Our studies have shed new light on the importance and regulation of homeostatic TLR signals. Recent studies have indicated that homeostatic TLR signals may be chronically triggered by PAMPs from microbes at mucosal surfaces such as the intestinal epithelium. MyD88-dependent TLR signals may be beneficial for intestinal homeostasis under normal circumstances (2
). The appreciation of such homeostatic TLR signals has raised several questions, including whether homeostatic TLR signals are potentially inflammatory. Our finding that unperturbed A20−/−
mice are dramatically less inflamed and survive far longer than A20−/−
mice suggests that homeostatic TLR signals can in fact be profoundly inflammatory and rapidly lethal. We have also elucidated a new function for A20 in regulating TRIF-dependent NF-κB signals but not IRF3 signals.
The idea that homeostatic MyD88 signals can cause spontaneous inflammation is broadly consistent with recent findings that constitutive MyD88 signals drive colitis and eventual mortality in IL-10−/−
). However, although IL-10−/−
mice develop progressive colitis during the first 4–6 mo of life and eventually die from this disease, the majority of A20−/−
mice die within the first 3–6 wk of life from widespread systemic inflammation and cachexia (3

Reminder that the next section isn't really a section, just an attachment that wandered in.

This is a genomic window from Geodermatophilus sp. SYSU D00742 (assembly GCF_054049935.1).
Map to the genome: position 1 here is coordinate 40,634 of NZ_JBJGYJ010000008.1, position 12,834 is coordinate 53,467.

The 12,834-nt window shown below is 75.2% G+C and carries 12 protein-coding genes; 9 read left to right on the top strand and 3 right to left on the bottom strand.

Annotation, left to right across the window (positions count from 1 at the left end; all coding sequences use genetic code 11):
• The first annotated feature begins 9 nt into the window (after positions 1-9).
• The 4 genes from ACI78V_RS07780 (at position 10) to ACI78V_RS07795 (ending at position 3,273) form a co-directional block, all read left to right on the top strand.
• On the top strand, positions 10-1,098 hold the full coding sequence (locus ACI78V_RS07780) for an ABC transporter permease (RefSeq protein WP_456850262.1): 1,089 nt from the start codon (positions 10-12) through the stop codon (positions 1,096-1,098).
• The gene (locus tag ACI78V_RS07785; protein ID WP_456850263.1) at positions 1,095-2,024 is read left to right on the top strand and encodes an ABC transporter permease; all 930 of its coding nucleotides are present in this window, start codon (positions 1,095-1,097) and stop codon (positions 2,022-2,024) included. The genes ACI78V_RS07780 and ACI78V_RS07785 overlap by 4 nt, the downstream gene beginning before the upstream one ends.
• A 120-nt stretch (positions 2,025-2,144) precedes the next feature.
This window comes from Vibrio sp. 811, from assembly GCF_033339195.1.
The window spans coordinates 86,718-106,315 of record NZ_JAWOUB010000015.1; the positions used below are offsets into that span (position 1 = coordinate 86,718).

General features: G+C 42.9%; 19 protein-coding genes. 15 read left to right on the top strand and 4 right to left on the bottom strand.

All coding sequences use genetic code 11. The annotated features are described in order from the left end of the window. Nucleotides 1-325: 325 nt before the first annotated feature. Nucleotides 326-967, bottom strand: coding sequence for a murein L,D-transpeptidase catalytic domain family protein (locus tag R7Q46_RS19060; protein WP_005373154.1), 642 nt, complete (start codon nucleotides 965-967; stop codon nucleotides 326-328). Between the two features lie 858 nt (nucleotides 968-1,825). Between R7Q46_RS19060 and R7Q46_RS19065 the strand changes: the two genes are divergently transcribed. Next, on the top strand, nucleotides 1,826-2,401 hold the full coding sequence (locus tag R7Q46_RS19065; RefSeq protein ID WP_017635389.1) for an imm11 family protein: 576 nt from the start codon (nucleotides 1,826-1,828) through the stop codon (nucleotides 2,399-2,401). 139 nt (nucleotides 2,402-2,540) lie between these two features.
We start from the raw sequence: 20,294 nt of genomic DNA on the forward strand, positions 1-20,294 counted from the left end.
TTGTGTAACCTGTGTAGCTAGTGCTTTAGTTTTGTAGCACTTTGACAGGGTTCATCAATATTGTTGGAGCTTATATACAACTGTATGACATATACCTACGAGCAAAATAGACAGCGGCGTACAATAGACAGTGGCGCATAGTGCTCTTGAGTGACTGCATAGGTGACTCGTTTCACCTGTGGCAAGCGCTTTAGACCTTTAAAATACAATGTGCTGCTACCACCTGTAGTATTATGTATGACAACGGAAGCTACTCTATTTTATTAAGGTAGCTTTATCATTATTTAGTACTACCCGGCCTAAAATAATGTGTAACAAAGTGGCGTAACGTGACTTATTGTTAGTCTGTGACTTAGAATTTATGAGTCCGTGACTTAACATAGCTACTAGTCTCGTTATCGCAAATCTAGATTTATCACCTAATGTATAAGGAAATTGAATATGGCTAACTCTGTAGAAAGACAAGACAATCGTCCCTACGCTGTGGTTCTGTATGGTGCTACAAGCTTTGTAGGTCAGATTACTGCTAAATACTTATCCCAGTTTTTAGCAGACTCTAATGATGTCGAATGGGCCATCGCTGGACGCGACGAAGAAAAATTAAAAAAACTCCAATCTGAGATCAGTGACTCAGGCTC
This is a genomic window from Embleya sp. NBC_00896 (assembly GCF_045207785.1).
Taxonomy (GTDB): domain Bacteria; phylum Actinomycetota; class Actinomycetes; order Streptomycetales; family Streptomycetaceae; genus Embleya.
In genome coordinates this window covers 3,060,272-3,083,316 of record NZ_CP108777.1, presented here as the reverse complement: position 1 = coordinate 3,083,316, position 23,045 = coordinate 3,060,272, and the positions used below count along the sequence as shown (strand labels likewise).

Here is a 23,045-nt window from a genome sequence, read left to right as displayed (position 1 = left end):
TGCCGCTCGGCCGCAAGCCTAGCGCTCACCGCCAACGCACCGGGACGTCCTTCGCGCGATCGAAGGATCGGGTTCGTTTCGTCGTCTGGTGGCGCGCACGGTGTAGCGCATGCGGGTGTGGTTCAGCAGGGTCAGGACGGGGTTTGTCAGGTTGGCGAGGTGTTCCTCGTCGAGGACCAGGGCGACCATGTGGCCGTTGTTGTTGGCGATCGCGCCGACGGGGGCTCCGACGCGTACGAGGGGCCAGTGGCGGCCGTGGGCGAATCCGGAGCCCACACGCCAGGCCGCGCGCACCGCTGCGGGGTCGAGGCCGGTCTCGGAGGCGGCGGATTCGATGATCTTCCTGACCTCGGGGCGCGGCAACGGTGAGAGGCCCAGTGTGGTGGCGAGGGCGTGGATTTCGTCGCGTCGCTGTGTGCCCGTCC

). Thus, our findings indicate that homeostatic MyD88 signals can drive severe perinatal systemic inflammation in addition to intestinal inflammation. Moreover, although IL-10 is particularly important for restricting intestinal inflammation, A20 is critical for restricting systemic inflammation.
Although A20 prevents widespread inflammation, a major source of constitutive, proinflammatory TLR signals in A20−/−
mice may nevertheless be intestinal commensal bacteria. We have found that the removal of many of these bacteria with antibiotics reduced systemic inflammation in chimeric mice bearing A20−/−
hematopoietic cells. Although previous studies have shown that intestinal bacteria can drive intestinal inflammation in several models (33
), our current results link these bacteria and MyD88-dependent signals to A20-mediated regulation of innate immune cells and to systemic immune activation.
The different physiological roles of IL-10 and A20 in restricting MyD88-dependent signals is likely related to the distinct biochemical functions of these immunoregulatory proteins. IL-10 triggers STAT3-mediated transcriptional inhibition of proinflammatory genes, whereas our data indicate that A20 restricts MyD88-dependent TLR signals by regulating TRAF6 ubiquitylation. Thus, the critical physiological role that A20 plays in preventing constitutive homeostatic MyD88 signals from becoming inflammatory is likely caused by A20's biochemical role in directly regulating MyD88-dependent signals.
Proteins such as A20, IRAK-M, ST2, and SIGIRR that restrict TLR signals could regulate the duration and/or intensity of TLR signals and modulate the cellular outcome of TLR signaling, thereby helping to determine whether TLR signals lead to homeostatic or inflammatory responses (14
). Notably, although unperturbed mice lacking IRAK-M, ST2, and SIGIRR exhibit relatively modest inflammation and survive for longer than 9–12 mo of age, A20−/−
mice typically die within the first few weeks of life (13